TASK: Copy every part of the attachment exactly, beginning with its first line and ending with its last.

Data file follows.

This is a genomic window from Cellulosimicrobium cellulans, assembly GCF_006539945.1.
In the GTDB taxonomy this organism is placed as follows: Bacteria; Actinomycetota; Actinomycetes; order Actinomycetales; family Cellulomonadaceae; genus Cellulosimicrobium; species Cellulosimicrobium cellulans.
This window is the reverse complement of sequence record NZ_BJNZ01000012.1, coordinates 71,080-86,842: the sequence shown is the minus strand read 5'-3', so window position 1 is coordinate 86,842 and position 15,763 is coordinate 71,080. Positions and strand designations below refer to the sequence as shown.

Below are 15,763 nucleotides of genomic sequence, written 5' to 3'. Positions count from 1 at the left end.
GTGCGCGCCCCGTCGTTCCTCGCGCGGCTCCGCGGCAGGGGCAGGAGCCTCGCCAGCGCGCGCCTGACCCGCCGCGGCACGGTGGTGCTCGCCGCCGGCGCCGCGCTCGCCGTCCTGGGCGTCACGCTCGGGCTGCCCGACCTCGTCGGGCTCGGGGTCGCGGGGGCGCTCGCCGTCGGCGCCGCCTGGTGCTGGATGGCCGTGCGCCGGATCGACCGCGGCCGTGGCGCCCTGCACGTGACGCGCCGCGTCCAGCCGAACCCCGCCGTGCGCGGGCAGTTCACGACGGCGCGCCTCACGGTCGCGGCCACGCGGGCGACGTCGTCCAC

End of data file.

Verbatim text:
This is a genomic window from Cellulosimicrobium cellulans, assembly GCF_006539945.1.
In the GTDB taxonomy this organism is placed as follows: Bacteria; Actinomycetota; Actinomycetes; order Actinomycetales; family Cellulomonadaceae; genus Cellulosimicrobium; species Cellulosimicrobium cellulans.
This window is the reverse complement of sequence record NZ_BJNZ01000012.1, coordinates 71,080-86,842: the sequence shown is the minus strand read 5'-3', so window position 1 is coordinate 86,842 and position 15,763 is coordinate 71,080. Positions and strand designations below refer to the sequence as shown.

Below are 15,763 nucleotides of genomic sequence, written 5' to 3'. Positions count from 1 at the left end.
GTGCGCGCCCCGTCGTTCCTCGCGCGGCTCCGCGGCAGGGGCAGGAGCCTCGCCAGCGCGCGCCTGACCCGCCGCGGCACGGTGGTGCTCGCCGCCGGCGCCGCGCTCGCCGTCCTGGGCGTCACGCTCGGGCTGCCCGACCTCGTCGGGCTCGGGGTCGCGGGGGCGCTCGCCGTCGGCGCCGCCTGGTGCTGGATGGCCGTGCGCCGGATCGACCGCGGCCGTGGCGCCCTGCACGTGACGCGCCGCGTCCAGCCGAACCCCGCCGTGCGCGGGCAGTTCACGACGGCGCGCCTCACGGTCGCGGCCACGCGGGCGACGTCGTCCAC